My feminism is about people having the choice, which means the choice to be a wife/mother too! Fighting for equality means fighting for equal opportunities for all to choose what lifestyle they want… providing it doesn’t hurt anyone else of course!


  2. This is a fantastic post!🙂

    I’ve read a lot online of people saying you can’t be a feminist if you are into BDSM. I can understand that it’s not everyone’s cup of tea and that some people don’t understand why people are into dominance/submission, but I don’t agree with the statement that you cannot be a feminist if you like those things in the bedroom.



    • This is something I’ve felt like writing about before but I’m not sure if I’ve ever be brave enough. I can sum up my feelings and say that as long as the BDSM is between two consenting adults and both parties are honest and communicating, it can be incredibly feminist because its a woman embracing her sexual wants!

      See this article by Madison Young for someone else’s argument for it though!


  3. I love this. I’ve heard all of these arguments and then some as to why I could not identify as a feminist. My feminism is allowing women to have the choice to do any and everything you want, and I support everyone’s choices. People choose to ascribe their own meanings to a very basic and general term, and I love posts like this that educate others. Well done.



    • Thanks Tazhiana!
      I’m glad to hear people feel the same way I do. It should be about having the freedom to choose that noone can take away from you. Removing that choice for someone or judging them for it is just further injustice.


  4. The make-up one makes me laugh so much. Like, if the individual wants to wear it? Good on them. If not? Good on them too! I have respect for anyone who can do make-up half decently, because I wear none mainly due to the fact I’m both impatient and just can’t be bothered. But I don’t judge those who do wear it – it’s a way to express yourself isn’t it?🙂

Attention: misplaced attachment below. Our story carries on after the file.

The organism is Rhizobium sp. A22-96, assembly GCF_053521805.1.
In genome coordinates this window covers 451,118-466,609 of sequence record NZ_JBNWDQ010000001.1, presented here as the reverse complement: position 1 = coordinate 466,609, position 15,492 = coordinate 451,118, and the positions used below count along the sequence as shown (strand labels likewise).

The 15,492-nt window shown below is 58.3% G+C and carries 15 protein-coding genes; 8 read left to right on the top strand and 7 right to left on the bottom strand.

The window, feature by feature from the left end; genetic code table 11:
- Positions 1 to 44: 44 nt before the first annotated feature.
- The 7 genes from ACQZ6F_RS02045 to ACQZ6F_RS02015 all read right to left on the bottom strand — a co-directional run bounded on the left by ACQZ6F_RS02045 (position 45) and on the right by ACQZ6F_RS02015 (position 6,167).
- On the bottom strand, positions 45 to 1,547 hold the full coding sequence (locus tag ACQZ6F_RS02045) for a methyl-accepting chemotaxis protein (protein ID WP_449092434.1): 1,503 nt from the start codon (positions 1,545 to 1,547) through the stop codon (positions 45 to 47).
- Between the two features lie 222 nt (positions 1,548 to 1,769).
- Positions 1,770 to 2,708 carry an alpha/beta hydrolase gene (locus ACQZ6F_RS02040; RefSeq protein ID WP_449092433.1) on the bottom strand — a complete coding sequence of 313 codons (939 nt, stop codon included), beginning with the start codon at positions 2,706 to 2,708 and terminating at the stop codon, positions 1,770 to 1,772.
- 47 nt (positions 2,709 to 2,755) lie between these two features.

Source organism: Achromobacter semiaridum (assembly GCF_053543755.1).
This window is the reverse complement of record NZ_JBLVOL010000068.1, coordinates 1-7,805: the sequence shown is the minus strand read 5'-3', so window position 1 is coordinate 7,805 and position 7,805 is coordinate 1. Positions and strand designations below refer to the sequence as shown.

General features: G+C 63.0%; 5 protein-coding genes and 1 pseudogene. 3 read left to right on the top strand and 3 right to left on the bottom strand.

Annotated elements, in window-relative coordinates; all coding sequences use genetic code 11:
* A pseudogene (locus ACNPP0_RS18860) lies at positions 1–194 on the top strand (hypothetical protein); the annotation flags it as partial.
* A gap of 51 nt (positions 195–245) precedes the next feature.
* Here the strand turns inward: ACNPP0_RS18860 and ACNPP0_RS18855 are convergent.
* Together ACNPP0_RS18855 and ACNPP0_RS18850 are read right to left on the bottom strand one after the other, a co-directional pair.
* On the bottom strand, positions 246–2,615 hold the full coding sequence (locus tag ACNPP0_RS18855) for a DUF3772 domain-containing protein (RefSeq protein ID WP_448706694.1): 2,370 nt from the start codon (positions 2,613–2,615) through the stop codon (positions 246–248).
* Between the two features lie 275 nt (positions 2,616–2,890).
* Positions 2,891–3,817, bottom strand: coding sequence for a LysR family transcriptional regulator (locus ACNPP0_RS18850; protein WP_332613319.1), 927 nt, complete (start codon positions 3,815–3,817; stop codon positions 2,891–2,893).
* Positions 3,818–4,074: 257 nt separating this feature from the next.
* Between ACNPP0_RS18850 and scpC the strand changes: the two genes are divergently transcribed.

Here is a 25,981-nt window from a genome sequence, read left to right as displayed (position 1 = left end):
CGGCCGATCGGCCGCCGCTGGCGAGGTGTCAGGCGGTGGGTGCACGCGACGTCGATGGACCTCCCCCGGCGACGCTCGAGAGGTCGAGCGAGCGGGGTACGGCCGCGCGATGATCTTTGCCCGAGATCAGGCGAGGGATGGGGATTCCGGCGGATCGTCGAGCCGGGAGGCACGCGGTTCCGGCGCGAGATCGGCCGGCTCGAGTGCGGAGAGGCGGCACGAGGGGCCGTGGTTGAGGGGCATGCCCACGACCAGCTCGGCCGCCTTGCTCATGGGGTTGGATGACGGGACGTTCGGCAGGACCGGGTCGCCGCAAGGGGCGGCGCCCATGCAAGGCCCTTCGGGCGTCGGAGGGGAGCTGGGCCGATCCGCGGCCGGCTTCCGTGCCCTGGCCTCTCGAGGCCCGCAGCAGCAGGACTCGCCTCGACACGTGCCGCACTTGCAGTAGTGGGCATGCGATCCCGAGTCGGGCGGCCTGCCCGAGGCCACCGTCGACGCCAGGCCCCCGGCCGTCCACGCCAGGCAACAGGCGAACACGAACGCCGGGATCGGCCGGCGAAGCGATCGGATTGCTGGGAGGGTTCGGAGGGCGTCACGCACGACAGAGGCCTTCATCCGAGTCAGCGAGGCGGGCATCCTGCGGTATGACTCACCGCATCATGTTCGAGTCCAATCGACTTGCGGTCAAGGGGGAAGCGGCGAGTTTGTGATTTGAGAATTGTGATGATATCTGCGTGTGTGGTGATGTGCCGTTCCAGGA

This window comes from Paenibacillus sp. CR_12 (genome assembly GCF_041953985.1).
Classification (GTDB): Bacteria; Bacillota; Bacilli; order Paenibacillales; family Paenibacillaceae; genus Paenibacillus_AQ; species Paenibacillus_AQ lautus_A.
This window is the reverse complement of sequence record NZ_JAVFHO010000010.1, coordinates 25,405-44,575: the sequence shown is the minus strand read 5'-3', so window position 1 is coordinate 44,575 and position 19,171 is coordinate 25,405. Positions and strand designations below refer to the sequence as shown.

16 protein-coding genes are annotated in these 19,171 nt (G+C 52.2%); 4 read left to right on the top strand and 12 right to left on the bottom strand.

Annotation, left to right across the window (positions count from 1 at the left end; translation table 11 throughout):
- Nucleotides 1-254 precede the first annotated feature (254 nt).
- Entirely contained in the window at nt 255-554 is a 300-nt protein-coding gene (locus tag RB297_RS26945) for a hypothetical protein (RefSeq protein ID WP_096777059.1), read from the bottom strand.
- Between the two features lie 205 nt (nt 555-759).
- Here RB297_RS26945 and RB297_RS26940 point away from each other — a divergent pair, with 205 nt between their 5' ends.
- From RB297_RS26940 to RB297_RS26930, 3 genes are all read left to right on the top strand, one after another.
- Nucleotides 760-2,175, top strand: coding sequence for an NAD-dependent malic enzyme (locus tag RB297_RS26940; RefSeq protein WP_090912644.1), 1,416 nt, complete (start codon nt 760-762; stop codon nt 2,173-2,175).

I agree with this entire post so much. In my head, as long as what I am doing or what I think isn’t actually affecting someone else in a bad way, then they shouldn’t be whining or find my existence offensive in some way!


  5. I thought this was brilliant! I’m in agreement with everything you say (I just like smooth legs OKAY PEOPLE) and hate it whenever I see misandry because they have the complete wrong end of the stick. One thing that hasn’t occurred to me before was the part ‘assuming men that are virgins are sad’ – I had never thought of this but of course! Thanks for sharing a lovely thought piece! xxxxx

    Jesska – Opal Soul


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  7. I totally agree with you about sex workers. If the women are doing it through choice not necessity, I fully support them. (If it’s through necessity I still support them, but I also want to help them get out of it and into a job they want. Just like I would someone who worked at Tesco and hated it, tbh)


    • Exactly! If you exclude sex work from your feminism then its not fighting for equal rights for ALL. As I mentioned, there are some women who chose and are very empowered by sex work, and they are fully protected from any abuse or exploitation. This is what I want the sex industry to be like so that people can safely choose it as a career should they want to.